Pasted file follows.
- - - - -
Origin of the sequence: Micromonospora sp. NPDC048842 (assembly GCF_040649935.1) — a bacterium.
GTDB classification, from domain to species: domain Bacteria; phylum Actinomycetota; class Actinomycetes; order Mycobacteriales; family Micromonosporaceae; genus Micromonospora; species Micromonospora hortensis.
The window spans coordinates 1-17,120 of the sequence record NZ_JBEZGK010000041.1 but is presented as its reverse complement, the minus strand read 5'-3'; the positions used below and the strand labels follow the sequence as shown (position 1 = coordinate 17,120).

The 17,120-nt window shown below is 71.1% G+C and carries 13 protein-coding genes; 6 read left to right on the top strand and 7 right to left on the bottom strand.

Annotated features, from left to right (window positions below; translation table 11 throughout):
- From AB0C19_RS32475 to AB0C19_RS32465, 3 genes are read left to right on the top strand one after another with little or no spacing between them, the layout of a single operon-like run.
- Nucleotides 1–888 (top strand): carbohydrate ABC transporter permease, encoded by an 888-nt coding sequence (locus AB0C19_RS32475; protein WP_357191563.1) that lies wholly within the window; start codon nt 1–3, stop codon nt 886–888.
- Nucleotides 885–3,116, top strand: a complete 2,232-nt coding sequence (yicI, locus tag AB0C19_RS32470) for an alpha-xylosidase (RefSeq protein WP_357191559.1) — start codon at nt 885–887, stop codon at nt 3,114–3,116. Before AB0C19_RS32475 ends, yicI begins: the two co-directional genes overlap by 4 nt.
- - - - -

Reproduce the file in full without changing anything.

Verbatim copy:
Origin of the sequence: Micromonospora sp. NPDC048842 (assembly GCF_040649935.1) — a bacterium.
GTDB classification, from domain to species: domain Bacteria; phylum Actinomycetota; class Actinomycetes; order Mycobacteriales; family Micromonosporaceae; genus Micromonospora; species Micromonospora hortensis.
The window spans coordinates 1-17,120 of the sequence record NZ_JBEZGK010000041.1 but is presented as its reverse complement, the minus strand read 5'-3'; the positions used below and the strand labels follow the sequence as shown (position 1 = coordinate 17,120).

The 17,120-nt window shown below is 71.1% G+C and carries 13 protein-coding genes; 6 read left to right on the top strand and 7 right to left on the bottom strand.

Annotated features, from left to right (window positions below; translation table 11 throughout):
- From AB0C19_RS32475 to AB0C19_RS32465, 3 genes are read left to right on the top strand one after another with little or no spacing between them, the layout of a single operon-like run.
- Nucleotides 1–888 (top strand): carbohydrate ABC transporter permease, encoded by an 888-nt coding sequence (locus AB0C19_RS32475; protein WP_357191563.1) that lies wholly within the window; start codon nt 1–3, stop codon nt 886–888.
- Nucleotides 885–3,116, top strand: a complete 2,232-nt coding sequence (yicI, locus tag AB0C19_RS32470) for an alpha-xylosidase (RefSeq protein WP_357191559.1) — start codon at nt 885–887, stop codon at nt 3,114–3,116. Before AB0C19_RS32475 ends, yicI begins: the two co-directional genes overlap by 4 nt.